No more tinkering with the machinery of death?

The State House dome - elegant, nautical and historic - might also conjure a less lofty image: the lid on a pressure cooker.

Members of the General Assembly's Democratic majority are so happy to be back to Democratic rule in Annapolis that they can hardly get the smiles off their faces.


They're happy to delay anything that might be contentious while their party's new governor, Martin O'Malley, collects himself.

And happy to let the pressure build.


Maryland needs comprehensive tax reform, legislation that could easily devour the time and energy of an entire 90-day session. Mr. O'Malley needs time to adjust and prepare his approach to that consuming task. Meanwhile, the financial and political pressure builds.

Still, this year may be a vacation from controversy.

Then again, there's the proposed ban on capital punishment. There's a bill, subjected to the pressure cooker for many years, that might be ready for action.

Next year sounds like a traffic jam, or perhaps a six-car interstate pileup, so this might be the year to act. Advocates of a ban see a more favorable atmosphere.

The climate has changed in the nation - and in Maryland.

Former Gov. Robert L. Ehrlich Jr. supported the death penalty. Governor O'Malley does not. He has said he will do his duty under current law - but only because it's his duty.

Last week, as a repeal bill was introduced, he said, "I would like to see us evolve to a point where we all understand that the death penalty does not deter violent crimes, does not save lives, and in fact we spend a whole lot of money prosecuting the death penalty when instead we could be preventing crime and saving lives by putting those dollars on other things that actually do work."

Del. Samuel I. Rosenberg, a Democrat and sponsor of the bill, quoted former U.S. Supreme Court Justice Harry A. Blackmun, who said in frustration, finally: "From this day forward, I will no longer tinker with the machinery of death." The mechanism could not be fixed, could not be made to work fairly or justly or even, as matters have evolved, medically. Authorities in Maryland are faced, once again, with promulgating regulations on lethal injection that will pass constitutional muster. Many other states are about to conclude, as Justice Blackmun did, that the death penalty cannot be fixed.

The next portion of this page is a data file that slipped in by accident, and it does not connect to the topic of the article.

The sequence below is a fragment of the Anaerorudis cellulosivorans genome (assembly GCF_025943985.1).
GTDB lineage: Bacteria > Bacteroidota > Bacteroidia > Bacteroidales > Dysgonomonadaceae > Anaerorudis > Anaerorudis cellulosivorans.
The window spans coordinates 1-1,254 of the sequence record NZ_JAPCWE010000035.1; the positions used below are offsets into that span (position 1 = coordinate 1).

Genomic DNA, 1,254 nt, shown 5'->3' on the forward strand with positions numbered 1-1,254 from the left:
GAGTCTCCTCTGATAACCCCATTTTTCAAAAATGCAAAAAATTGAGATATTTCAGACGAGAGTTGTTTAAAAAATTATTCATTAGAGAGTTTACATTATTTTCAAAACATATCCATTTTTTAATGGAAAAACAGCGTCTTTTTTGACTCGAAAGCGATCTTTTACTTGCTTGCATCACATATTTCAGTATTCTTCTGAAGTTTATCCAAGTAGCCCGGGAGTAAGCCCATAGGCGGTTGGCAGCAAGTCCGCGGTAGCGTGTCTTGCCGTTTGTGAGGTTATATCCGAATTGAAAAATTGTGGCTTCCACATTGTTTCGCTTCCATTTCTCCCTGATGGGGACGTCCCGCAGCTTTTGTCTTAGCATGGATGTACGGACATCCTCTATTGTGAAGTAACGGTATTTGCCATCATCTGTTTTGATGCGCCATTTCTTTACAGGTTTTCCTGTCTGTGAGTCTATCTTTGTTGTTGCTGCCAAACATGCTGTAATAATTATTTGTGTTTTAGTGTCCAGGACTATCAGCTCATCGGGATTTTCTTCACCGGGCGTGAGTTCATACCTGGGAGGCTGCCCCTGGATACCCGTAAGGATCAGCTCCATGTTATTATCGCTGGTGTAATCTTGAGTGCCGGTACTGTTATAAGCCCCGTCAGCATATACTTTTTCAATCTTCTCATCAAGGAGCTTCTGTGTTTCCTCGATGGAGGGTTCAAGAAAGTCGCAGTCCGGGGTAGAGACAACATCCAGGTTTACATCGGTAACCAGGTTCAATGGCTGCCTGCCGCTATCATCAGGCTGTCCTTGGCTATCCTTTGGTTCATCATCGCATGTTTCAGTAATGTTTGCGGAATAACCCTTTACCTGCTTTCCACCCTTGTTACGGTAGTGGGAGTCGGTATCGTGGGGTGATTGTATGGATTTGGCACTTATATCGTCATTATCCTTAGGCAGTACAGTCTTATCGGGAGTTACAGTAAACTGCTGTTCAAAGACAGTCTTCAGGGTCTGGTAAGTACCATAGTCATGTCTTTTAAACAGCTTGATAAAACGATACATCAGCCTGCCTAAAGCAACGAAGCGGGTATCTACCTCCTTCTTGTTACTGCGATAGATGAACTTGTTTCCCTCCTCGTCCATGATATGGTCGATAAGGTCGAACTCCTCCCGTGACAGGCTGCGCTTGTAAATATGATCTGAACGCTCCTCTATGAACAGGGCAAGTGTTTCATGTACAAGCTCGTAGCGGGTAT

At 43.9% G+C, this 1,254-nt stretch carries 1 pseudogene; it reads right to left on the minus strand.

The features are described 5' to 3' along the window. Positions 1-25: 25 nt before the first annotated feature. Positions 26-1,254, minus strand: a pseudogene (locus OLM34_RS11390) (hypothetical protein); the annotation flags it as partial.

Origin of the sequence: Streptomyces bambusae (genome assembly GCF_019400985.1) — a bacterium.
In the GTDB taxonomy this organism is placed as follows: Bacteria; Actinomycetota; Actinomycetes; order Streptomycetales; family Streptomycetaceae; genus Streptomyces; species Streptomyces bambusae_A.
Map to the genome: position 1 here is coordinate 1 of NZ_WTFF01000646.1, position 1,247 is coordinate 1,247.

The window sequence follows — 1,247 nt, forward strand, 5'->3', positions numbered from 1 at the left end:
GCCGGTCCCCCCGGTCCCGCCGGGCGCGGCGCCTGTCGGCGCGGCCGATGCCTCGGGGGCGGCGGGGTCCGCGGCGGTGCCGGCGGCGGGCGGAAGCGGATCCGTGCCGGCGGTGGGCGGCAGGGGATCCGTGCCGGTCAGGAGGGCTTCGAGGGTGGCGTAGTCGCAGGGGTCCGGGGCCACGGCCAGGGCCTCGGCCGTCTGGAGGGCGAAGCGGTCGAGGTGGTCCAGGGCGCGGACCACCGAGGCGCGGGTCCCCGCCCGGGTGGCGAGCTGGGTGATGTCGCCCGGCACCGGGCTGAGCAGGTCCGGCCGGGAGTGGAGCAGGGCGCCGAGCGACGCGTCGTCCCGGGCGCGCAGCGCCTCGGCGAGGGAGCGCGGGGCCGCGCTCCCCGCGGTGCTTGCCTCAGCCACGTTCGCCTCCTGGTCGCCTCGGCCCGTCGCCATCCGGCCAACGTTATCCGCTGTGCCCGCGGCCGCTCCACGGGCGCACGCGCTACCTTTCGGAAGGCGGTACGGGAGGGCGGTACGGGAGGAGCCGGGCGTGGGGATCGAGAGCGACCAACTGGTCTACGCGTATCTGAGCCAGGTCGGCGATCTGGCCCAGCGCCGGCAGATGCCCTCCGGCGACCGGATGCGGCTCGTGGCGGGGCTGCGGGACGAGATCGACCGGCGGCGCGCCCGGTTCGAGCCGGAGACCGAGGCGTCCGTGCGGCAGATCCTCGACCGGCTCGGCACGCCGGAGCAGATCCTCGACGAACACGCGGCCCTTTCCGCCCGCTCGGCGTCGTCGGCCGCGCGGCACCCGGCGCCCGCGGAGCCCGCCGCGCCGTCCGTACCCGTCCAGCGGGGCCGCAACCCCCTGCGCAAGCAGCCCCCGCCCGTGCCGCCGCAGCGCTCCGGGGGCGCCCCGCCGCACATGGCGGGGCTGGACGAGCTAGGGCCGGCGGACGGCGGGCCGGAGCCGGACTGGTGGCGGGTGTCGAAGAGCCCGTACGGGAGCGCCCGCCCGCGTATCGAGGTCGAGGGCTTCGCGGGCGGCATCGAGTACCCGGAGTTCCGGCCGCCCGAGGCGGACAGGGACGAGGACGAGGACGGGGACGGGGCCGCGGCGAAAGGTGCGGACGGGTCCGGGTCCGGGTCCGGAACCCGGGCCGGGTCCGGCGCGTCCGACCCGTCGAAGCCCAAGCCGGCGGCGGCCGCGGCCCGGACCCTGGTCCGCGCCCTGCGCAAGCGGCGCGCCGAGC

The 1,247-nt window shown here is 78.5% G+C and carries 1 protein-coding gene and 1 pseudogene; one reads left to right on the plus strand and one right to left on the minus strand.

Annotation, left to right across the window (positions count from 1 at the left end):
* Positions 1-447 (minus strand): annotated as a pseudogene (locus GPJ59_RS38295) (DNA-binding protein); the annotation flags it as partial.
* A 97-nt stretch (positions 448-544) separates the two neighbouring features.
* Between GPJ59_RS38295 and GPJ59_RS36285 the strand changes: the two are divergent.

Not everyone agrees with a ban, of course, and not everyone will be diverted from opposition by the bill's substitution of life without parole. The less extreme penalty was not available in Maryland when the death penalty was reinstituted in 1978, but according to recent polls, many Marylanders would support that option. As a result, more votes will be available for a ban.

Of course, some believe the law does not need changing. Del. Adelaide C. Eckardt, a Republican from the Eastern Shore, insisted the penalty has its place in the system. "I think there are individuals [for whom] the death penalty needs to happen because of the nature of what they've been involved in and what the future would hold for them," she said. DNA testing and attention to discrepancies in sentencing, she said, can help to sort out who deserves death and who does not.

Sen. Lisa A. Gladden, a Baltimore Democrat and another sponsor of the bill, said she wishes opponents were right. "I wish it were a deterrent ... I'm a public defender, and every day I wonder, 'Why did you do this?' They don't know. Defendants don't know. They do not rationalize [by saying to themselves], 'I might actually be exposed to the death penalty.'"

Bill proponents will once again urge attention to the possibility of error. One of them was Walter Lomax, who was released last December after serving 39 years of a life sentence for a murder he didn't commit. "My story is that I survived, but how many other people didn't survive? At least, if they are alive, they have the opportunity to regain their freedom such as I did," Mr. Lomax said.

And finally, the mother of a murder victim, Vicki Schieber of Montgomery County, said the death penalty brings no closure and no solace - two of its alleged benefits.

"Marylanders," she said, "are ready to move beyond vague sentiments about being tough on crime and look closely at what actions could truly prevent violence and actually help victims heal in its aftermath."


C. Fraser Smith is senior news analyst at WYPR-FM. His column appears Sundays. His e-mail is